- Funding High-quality pre-K programs are able to implement evidence-based best practices in the early learning field because they are equipped with the necessary funding. Without it, the other five indispensable policies and practices for high-quality pre-K are inevitably compromised and quality suffers as a result. A well-funded continuum of high-quality early learning and care can improve outcomes for vulnerable young children by ensuring they are set up for success in school and in life. However, the cost of quality early learning and care can rival that of housing, and varies from state to state. No single funding source, whether local, state or federal, can fund the eligible pre-K population on its own. The funding landscape is varied, and has adapted to incorporate blended and braided funding capabilities in order to maximize the number of eligible children served. Though Congress has a track record of increasing funding for early learning in the face of limited federal resources, and state funding for pre-K has increased significantly, the gap remains unbridged between service availability and the population of eligible children. In addition to increasing spending allocations for these critical programs during the annual appropriations process, other financial incentives include bonuses tied to quality levels and tax credits linked to quality ratings.
- P-3 Alignment The report made it clear that high-quality pre-K doesn’t operate in a silo, nor does its outcomes. Rather, high-quality pre-K should be part of a larger continuum of learning that is responsive to the early years of child development and forward-looking in supporting college- and career-readiness. Meaningfully bridging high-quality pre-K to high-quality early elementary through aligned standards, curricula, and assessment practices enables children to maintain and expand upon the gains they make in ECE. The Every Student Succeeds Act (ESSA) explicitly elevates early learning throughout the law and provides multiple opportunities for states and districts to use ESSA funding to support their pre-K initiatives, bridging pre-K to early elementary. By promoting vertical alignment, children benefit from smooth transitions, improved academic achievement and higher educational attainment.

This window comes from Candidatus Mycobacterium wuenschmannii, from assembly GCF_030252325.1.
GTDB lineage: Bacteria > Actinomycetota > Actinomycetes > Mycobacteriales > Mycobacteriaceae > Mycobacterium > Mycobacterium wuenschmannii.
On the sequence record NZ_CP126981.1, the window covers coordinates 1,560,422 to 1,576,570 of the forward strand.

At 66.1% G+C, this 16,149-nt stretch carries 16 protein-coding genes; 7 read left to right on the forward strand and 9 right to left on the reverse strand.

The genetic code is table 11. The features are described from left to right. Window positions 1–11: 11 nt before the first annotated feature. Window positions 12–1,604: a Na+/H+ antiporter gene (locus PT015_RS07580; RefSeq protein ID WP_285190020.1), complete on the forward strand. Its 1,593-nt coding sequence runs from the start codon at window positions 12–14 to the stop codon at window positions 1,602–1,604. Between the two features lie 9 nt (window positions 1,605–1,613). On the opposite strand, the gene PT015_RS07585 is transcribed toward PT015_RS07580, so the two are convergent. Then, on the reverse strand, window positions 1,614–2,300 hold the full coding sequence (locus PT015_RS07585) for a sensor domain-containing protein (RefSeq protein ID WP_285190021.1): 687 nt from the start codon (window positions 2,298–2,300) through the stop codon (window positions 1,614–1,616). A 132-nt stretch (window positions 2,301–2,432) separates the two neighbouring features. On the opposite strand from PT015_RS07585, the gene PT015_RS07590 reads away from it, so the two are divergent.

- Program Improvement Similar to ongoing monitoring of children’s progress to inform subsequent instruction and progress towards the child’s goals, ongoing program evaluation can yield insight into program effectiveness and efficiency for the purpose of bettering progress towards program level goals. A wide range of monitoring and evaluation approaches can support program improvement across implementation and impact. Quality Rating and Improvement Systems (QRIS) articulate a common approach to assess, improve and assign quality levels to individual programs. Though several quality indicators are common across the board, indicators do vary from state to state, and states are at different stages of QRIS development and implementation. Continuous quality improvement is an indicator included in at least half of states and localities currently implementing a QRIS. Many states offer incentives for demonstrable quality improvement, such as free or discounted trainings, teacher scholarships and incentive payments for improvement.
- Workforce Support Teachers and the learning opportunities they facilitate with children in the classroom heavily dictate program quality. As a result, teacher preparation and access to ongoing support can ensure that teachers are equipped with the specialized knowledge and skills that are needed to implement effective, developmentally appropriate, instruction. In addition to supporting teachers, supporting school and program leadership with specialized training on early childhood education would ensure that administrators are better equipped to serve as instructional leaders. Within the context of a mixed-delivery system, early learning leaders work in diverse settings and range from elementary school principals, Head Start directors, and child care center administrators.
To read the full report, click here.